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Military Suicides Spike Roughly 20% During Pandemic, Report Says
Military suicide
Mykhailo Polenok/EyeEm via Getty Images

Suicides among members of the armed forces have risen nearly 20% during the coronavirus pandemic, compared to numbers from 2019, according to a report.

“While the data is incomplete and causes of suicide are complex, Army and Air Force officials say they believe the pandemic is adding stress to an already strained force,” The Associated Press (AP) reported.

“The Pentagon refused to provide 2020 data or discuss the issue, but Army officials said discussions in Defense Department briefings indicate there has been up to a 20% jump in overall military suicides this year,” the AP continued. “The numbers vary by service. The active Army’s 30% spike — from 88 last year to 114 this year — pushes the total up because it’s the largest service. The Army Guard is up about 10%, going from 78 last year to 86 this year. The Navy total is believed to be lower this year.”

Army Secretary Ryan McCarthy told the AP, “I can’t say scientifically, but what I can say is — I can read a chart and a graph, and the numbers have gone up in behavioral health related issues.”

“We cannot say definitively it is because of COVID. But there is a direct correlation from when COVID started, the numbers actually went up,” he added.

Gen. Charles Brown, who is an Air Force chief, said, “COVID adds stress. From a suicide perspective, we are on a path to be as bad as last year. And that’s not just an Air Force problem, this is a national problem because COVID adds some additional stressors – a fear of the unknown for certain folks.”

Explaining how two decades of war have been taxing to American soldiers, the AP noted that “[t]hose deployments, compounded by the virus, hurricane and wildfire response and civil unrest missions, have taken a toll.”

“The 2018 rate for active duty military was 24.8 per 100,000, while the overall civilian rate for that year was 14.2, but the rate for younger civilian men ranged from 22.7 to 27.7 per 100,000, according to the National Institute of Mental Health,” the AP reported.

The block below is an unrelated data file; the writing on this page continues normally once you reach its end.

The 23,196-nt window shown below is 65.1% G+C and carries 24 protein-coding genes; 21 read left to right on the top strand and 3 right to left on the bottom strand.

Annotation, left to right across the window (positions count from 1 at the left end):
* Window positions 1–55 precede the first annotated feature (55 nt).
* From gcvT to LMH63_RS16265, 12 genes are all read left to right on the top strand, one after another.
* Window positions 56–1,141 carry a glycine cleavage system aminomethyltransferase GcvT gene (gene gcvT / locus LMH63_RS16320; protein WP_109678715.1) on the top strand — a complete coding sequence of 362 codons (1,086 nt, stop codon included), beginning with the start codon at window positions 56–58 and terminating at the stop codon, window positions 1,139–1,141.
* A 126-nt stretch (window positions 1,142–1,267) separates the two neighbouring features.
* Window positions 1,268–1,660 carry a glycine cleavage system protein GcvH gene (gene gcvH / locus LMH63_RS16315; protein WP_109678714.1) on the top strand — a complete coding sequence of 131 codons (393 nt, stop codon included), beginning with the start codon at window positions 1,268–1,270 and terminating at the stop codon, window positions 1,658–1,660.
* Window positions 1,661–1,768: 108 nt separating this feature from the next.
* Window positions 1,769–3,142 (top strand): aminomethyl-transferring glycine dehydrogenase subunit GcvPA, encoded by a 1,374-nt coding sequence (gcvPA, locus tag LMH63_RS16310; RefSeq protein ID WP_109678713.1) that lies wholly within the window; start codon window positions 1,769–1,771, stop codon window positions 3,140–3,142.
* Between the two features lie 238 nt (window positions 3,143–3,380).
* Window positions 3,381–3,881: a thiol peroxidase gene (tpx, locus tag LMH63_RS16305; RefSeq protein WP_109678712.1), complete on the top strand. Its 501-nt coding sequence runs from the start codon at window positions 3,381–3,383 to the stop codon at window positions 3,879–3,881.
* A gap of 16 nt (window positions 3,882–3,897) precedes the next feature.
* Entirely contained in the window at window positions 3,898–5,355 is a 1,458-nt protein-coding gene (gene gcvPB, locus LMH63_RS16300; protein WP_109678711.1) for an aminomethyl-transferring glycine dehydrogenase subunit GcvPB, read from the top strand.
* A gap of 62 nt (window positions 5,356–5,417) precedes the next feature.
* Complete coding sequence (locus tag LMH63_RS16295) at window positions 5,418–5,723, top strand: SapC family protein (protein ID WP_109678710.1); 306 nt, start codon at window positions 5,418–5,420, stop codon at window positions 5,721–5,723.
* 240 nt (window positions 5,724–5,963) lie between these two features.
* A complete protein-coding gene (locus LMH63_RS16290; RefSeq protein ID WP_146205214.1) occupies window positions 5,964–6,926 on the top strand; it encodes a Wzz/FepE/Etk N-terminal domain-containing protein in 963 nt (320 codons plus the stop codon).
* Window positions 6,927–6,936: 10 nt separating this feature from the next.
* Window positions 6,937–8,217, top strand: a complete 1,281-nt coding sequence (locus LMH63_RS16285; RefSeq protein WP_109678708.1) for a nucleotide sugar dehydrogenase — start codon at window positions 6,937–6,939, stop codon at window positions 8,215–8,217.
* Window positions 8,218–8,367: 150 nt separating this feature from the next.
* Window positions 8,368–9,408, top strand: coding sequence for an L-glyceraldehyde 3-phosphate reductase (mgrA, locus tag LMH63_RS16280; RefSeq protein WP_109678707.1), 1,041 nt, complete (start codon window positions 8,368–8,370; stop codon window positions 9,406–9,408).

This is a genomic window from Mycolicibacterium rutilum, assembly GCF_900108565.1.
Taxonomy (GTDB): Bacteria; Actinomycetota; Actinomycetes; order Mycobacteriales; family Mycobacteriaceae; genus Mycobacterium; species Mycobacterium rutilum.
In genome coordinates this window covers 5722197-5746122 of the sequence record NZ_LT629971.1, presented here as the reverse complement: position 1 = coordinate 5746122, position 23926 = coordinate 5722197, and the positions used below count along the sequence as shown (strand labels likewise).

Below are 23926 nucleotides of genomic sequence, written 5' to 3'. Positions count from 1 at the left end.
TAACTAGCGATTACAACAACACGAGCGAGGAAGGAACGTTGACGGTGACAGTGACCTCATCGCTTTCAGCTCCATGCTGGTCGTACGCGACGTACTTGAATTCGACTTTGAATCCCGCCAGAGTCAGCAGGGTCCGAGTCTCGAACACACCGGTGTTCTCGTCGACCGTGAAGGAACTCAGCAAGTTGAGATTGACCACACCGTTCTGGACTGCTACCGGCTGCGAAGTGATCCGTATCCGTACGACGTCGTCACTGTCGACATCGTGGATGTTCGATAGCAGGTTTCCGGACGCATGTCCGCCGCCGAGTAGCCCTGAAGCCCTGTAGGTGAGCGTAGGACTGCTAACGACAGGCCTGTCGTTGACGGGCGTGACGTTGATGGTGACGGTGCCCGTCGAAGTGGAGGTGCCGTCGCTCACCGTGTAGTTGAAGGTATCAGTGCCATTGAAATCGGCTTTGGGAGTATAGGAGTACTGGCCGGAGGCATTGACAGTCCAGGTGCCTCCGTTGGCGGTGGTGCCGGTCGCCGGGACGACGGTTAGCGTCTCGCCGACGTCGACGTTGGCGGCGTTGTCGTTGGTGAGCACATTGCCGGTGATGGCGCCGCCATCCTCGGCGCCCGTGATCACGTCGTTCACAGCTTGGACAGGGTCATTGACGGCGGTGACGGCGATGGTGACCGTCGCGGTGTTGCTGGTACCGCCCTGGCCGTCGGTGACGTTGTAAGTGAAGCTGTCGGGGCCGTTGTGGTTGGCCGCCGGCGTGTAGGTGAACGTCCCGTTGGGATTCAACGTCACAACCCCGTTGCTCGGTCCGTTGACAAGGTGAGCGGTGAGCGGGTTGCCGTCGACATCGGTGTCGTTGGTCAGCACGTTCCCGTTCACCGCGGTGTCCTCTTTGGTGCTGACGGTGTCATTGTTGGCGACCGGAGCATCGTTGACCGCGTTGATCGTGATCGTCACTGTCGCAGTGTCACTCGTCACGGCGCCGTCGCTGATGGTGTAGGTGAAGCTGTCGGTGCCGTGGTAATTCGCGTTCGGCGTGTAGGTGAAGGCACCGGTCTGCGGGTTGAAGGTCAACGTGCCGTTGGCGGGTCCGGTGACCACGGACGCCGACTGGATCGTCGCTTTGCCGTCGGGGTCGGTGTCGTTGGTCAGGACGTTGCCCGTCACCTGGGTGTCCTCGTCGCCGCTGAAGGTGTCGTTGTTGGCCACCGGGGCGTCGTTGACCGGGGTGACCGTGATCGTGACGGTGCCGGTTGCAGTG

The complications of COVID-19 have reportedly taken a toll not just on the military. One in four young people between the ages of 18 and 24 has “seriously considered” suicide during the pandemic, according to data released in August from the Centers for Disease Control and Prevention (CDC).

As The Daily Wire reported:

More than 25% of young Americans aged 18-24 have seriously considered killing themselves during the last month, according to the Morbidity and Mortality Weekly Report released on Thursday by the Centers for Disease Control and Prevention (CDC).

“The coronavirus disease 2019 (COVID-19) pandemic has been associated with mental health challenges related to the morbidity and mortality caused by the disease and to mitigation activities, including the impact of physical distancing and stay-at-home orders,” the report began. “Symptoms of anxiety disorder and depressive disorder increased considerably in the United States during April–June of 2020, compared with the same period in 2019.”

Related: More Than A Quarter Aged 18-24 Have ‘Seriously Considered Suicide’ In Past 30 Days, Says CDC

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The Daily Wire   >  Read   >  Military Suicides Spike Roughly 20% During Pandemic, Report Says